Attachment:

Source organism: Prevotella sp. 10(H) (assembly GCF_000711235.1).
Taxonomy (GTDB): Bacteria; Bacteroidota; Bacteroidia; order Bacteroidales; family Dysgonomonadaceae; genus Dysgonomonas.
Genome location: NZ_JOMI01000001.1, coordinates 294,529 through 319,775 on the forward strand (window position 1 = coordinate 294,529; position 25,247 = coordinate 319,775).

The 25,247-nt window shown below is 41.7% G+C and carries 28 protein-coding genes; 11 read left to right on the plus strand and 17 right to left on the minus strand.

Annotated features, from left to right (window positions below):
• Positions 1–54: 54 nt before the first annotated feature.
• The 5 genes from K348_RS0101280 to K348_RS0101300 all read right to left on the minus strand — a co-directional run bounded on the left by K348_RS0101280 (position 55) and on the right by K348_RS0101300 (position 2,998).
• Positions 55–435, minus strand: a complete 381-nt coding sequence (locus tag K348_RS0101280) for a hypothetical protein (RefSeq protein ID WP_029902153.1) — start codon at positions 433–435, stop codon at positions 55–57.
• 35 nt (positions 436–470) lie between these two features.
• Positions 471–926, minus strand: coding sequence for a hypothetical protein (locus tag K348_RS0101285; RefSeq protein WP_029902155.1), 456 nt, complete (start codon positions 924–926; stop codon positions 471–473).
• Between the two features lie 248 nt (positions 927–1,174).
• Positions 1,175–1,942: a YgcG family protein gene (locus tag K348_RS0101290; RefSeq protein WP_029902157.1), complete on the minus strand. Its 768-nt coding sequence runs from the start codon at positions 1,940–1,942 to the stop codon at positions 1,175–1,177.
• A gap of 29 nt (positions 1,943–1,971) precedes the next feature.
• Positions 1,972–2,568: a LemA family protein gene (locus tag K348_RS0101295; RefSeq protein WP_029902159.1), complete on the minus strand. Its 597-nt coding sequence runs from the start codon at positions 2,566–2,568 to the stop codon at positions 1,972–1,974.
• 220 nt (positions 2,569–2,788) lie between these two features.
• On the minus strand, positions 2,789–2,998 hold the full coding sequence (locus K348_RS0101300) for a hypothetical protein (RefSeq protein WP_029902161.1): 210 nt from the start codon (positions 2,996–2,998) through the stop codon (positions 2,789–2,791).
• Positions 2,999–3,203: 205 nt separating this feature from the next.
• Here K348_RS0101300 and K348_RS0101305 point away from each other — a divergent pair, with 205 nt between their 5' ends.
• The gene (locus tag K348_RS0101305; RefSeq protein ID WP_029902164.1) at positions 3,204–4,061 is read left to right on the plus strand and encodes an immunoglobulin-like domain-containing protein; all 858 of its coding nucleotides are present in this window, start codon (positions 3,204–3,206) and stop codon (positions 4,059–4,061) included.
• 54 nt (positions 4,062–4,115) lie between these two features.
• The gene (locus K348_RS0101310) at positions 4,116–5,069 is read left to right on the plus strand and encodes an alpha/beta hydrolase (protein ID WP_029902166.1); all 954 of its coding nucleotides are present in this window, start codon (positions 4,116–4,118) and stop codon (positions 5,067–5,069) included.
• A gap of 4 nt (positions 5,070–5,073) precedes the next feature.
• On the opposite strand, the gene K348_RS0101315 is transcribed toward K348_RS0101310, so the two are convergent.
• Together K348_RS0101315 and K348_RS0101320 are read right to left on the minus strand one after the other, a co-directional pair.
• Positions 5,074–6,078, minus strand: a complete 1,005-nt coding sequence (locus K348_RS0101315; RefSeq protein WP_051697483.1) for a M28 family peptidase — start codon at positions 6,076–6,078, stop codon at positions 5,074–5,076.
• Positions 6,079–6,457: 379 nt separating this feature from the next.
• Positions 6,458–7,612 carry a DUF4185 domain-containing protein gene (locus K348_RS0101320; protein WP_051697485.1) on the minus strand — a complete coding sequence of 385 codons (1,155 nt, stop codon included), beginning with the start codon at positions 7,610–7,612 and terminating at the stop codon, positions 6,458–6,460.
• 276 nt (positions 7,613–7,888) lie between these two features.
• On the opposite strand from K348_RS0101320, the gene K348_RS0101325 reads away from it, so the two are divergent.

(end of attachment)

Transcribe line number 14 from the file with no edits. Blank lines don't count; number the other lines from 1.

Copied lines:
• Positions 1,972–2,568: a LemA family protein gene (locus tag K348_RS0101295; RefSeq protein WP_029902159.1), complete on the minus strand. Its 597-nt coding sequence runs from the start codon at positions 2,566–2,568 to the stop codon at positions 1,972–1,974.